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The Poetic Edda: Stories of the Norse Gods and Heroes

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The Poetic Edda comprises a treasure trove of mythic and spiritual verse holding an important place in Nordic culture, literature, and heritage. Its tales of strife and death form a repository, in poetic form, of Norse mythology and heroic lore, embodying both the ethical views and the cultural life of the North during the late heathen and early Christian times.

Collected by an unidentified Icelander, probably during the twelfth or thirteenth century, The Poetic Edda was rediscovered in Iceland in the seventeenth century by Danish scholars. Even then its value as poetry, as a source of historical information, and as a collection of entertaining stories was recognized. This meticulous translation succeeds in reproducing the verse patterns, the rhythm, the mood, and the dignity of the original in a revision that Scandinavian Studies says "may well grace anyone's bookshelf."

343 pages, Paperback

First published January 1, 1270

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Profile Image for Leonard Gaya.
Author 1 book938 followers
July 13, 2023
The Poetic Edda is the great-grandmother of Icelandic literature. It takes us back to a poetic time when civilisation was young and rough, when gods, elves, giants, dwarves, and men shared the same world, a time before Christianity but preserved by Christian missionaries, the time of Norse myths and heroic deeds. These skaldic songs, disjointed fragments collected from ancient sources, weave a captivating tapestry encompassing comedic sketches and tragic narratives.

With its brevity and allusive power, the Völuspa (Prophecy of the Seeress) covers the grandeur of creation and the foretelling of Ragnarök, the world’s cataclysmic end. Brief allusions hint at larger story cycles. Snorri Sturluson’s Gylfaginning (in the Prose Edda) is a retelling and expanded commentary of the same narrative.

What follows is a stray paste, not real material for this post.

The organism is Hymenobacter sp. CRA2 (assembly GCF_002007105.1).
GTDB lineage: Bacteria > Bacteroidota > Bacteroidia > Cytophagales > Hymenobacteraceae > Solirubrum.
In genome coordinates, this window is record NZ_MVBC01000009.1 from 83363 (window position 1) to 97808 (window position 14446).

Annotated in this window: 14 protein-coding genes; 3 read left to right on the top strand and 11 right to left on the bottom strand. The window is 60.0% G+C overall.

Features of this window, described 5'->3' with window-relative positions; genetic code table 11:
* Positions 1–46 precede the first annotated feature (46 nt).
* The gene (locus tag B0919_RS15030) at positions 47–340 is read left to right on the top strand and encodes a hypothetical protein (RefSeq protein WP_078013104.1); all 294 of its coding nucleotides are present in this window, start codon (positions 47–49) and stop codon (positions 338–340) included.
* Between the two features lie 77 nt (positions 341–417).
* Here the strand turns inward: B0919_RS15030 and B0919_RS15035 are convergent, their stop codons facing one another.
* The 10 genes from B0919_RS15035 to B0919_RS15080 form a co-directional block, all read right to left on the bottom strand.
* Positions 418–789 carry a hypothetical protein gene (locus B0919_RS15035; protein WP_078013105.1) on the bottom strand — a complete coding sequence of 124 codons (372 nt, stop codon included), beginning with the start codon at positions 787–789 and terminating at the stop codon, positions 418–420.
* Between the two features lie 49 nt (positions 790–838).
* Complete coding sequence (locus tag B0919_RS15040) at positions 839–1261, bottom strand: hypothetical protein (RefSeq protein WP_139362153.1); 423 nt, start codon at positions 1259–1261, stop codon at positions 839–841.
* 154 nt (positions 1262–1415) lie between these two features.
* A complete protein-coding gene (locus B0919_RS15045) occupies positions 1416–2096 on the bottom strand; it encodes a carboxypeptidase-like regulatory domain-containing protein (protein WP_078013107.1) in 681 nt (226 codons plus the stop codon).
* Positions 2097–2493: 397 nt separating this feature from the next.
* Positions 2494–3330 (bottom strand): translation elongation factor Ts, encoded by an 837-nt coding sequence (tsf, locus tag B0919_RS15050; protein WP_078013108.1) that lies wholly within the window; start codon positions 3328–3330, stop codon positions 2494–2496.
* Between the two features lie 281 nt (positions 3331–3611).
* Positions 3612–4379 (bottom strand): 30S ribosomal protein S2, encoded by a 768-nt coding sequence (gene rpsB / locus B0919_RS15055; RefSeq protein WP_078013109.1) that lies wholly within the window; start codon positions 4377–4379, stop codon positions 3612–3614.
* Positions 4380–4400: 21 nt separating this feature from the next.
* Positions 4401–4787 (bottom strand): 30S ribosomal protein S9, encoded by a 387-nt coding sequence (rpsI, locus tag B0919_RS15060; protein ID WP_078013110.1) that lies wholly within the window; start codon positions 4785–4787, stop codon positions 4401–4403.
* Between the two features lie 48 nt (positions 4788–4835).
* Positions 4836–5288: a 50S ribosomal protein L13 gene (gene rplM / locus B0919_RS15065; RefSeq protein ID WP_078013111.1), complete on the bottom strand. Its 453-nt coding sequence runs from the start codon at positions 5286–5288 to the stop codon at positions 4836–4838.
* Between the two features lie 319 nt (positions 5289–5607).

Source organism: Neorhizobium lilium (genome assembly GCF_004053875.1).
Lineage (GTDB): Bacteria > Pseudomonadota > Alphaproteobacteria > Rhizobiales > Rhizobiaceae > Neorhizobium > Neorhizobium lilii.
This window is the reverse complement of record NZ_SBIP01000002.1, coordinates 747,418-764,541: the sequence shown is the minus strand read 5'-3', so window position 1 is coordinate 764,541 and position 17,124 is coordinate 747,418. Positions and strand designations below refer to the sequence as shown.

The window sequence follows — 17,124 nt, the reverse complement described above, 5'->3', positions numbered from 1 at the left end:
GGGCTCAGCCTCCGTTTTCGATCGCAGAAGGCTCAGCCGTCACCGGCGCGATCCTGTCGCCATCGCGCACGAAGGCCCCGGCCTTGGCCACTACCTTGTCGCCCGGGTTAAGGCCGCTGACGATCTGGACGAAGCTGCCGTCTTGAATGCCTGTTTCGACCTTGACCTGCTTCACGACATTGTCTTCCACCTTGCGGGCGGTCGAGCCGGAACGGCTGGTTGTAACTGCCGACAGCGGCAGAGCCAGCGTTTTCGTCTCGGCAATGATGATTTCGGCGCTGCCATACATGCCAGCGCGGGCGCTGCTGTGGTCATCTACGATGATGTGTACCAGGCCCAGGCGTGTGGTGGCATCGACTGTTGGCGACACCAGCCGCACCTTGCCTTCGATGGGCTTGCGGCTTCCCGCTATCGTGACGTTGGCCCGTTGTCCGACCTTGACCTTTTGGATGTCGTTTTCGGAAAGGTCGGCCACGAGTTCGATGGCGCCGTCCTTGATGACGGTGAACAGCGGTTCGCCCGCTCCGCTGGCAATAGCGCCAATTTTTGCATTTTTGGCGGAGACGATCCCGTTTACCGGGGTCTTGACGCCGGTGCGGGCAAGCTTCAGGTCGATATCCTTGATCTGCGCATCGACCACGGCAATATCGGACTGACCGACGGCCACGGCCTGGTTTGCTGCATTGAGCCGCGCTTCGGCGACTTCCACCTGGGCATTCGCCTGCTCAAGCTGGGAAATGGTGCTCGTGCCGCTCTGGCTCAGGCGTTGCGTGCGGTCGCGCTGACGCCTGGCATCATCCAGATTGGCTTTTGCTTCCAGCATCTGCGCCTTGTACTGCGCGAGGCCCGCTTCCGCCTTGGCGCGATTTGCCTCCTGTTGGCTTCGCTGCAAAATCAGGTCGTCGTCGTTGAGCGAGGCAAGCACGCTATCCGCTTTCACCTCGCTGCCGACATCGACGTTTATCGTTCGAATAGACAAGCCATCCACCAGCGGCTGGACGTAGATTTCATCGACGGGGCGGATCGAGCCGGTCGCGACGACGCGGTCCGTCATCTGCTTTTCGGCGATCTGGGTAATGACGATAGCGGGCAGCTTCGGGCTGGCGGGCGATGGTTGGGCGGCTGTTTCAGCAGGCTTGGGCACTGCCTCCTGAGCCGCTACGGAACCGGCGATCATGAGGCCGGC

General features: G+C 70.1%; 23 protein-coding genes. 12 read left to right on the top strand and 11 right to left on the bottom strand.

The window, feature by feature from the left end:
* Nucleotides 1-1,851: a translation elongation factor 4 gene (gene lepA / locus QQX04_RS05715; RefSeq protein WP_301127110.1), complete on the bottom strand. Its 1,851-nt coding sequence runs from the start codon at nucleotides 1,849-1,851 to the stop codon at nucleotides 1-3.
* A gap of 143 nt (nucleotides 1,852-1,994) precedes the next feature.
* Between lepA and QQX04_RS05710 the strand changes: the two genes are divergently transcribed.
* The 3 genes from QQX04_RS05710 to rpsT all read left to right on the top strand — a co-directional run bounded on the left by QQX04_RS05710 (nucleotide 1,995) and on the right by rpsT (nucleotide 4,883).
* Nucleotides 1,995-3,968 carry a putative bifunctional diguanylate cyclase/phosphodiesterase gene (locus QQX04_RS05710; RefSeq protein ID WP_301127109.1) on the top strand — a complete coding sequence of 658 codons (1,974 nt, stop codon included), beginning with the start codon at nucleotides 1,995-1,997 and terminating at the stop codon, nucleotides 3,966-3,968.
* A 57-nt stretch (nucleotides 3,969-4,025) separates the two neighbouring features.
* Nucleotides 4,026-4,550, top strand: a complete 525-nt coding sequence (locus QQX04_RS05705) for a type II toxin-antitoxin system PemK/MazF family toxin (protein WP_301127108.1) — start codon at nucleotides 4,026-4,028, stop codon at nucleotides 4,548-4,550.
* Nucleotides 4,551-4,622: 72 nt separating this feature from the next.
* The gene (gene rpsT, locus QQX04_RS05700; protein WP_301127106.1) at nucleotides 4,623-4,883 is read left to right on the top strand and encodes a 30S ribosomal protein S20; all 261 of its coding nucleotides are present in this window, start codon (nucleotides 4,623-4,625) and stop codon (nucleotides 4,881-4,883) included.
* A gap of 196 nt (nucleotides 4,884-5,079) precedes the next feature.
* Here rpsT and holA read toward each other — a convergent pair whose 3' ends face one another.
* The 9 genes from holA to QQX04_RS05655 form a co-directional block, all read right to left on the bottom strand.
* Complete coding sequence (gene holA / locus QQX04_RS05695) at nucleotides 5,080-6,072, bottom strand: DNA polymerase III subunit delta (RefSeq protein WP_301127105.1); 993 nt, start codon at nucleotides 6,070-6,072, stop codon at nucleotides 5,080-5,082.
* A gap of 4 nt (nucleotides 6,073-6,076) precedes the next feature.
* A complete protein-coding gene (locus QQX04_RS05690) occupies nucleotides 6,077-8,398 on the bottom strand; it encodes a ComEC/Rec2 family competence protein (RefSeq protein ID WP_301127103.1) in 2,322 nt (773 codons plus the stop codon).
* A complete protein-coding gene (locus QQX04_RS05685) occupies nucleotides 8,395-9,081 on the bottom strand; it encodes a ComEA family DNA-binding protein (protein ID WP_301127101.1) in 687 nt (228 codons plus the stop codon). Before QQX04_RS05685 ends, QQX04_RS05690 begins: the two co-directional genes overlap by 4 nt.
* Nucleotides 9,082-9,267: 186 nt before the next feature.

The Havamal and Sigrdrifumal stand as sapiential books, offering wisdom sayings through repetitions to reinforce moral advice to the young, while Alvissmal’s kennings (periphrastic metaphorical verses) paint a vivid picture of the natural world.

Other poems display varied narrative styles, from comedic banter and exchanges of insults, like Harbarthsljoth and Lokasenna, to Q&A formats, like Vafthruthnismal, Alvissmal or Gripisspa (James Joyce would have qualified this style as “catechetical”).

The second half of the Edda focuses on the epic narratives and tragedies of the Völsungs, with tales like Helgakvitha Hjorvarthsonnar and other interconnected stories. Poems like Reginsmal, Fafnismal, and Sigrdrifumal explore the adventures of the young Sigurth (Siegfried), the slaying of dragons, and encounters with Valkyries. Later poems like Sigurtharkvitha and Guthrunarkvitha explore tragic tales of star-crossed lovers, fatal betrayals, revenge, and their devastating consequences.

The Eddic poems, filled with haunting imagery and ethical dilemmas, have left, directly or indirectly, an indelible mark on art, literature and popular culture. From The Nibelungenlied to Snorri’s Edda; from Shakespeare’s tragedies to Richard Wagner’s operas and J.R.R. Tolkien’s Middle-Earth novels; from Neil Gaiman’s modern adaptation to George R.R. Martin to countless video games. In short, The Poetic Edda continues relentlessly to capture readers and audiences.

Finally, a word on translations. I went back and forth between Lee M. Hollander’s and Jackson Crawford’s versions, which couldn’t be more dissimilar. While Hollander uses an archaic and slightly starchy style, Crawford delivers the Edda right to your gut. His translation even offers a version of the Havamal that could fit in a John Ford movie (Vikings, Cowboys, same difference!). Here is a quick example based on stanza 54:

Middling wise every man should be:
beware of being too wise;
happiest in life most likely he
who knows not more than is needful.

You should be
only a little wise,
never too wise.
The happiest people
throughout their lives
are the moderately wise.

Crawford (old cowboy version):
Don’t git too goddamned smart, now,
there’s a measure for ever’thing.
And don’t think it’s for nothing
that the stupid people
tend to be the happier ones, too.

Here is my reading pal Michelle's review.
Profile Image for Wood Wroth.
3 reviews
December 3, 2013
PLEASE NOTE: Due to poor organization of translations on this website, I must note that this is a review of Andy Orchard's translation of the "Poetic Edda", which he has titled "The Elder Edda: A Book of Viking Lore".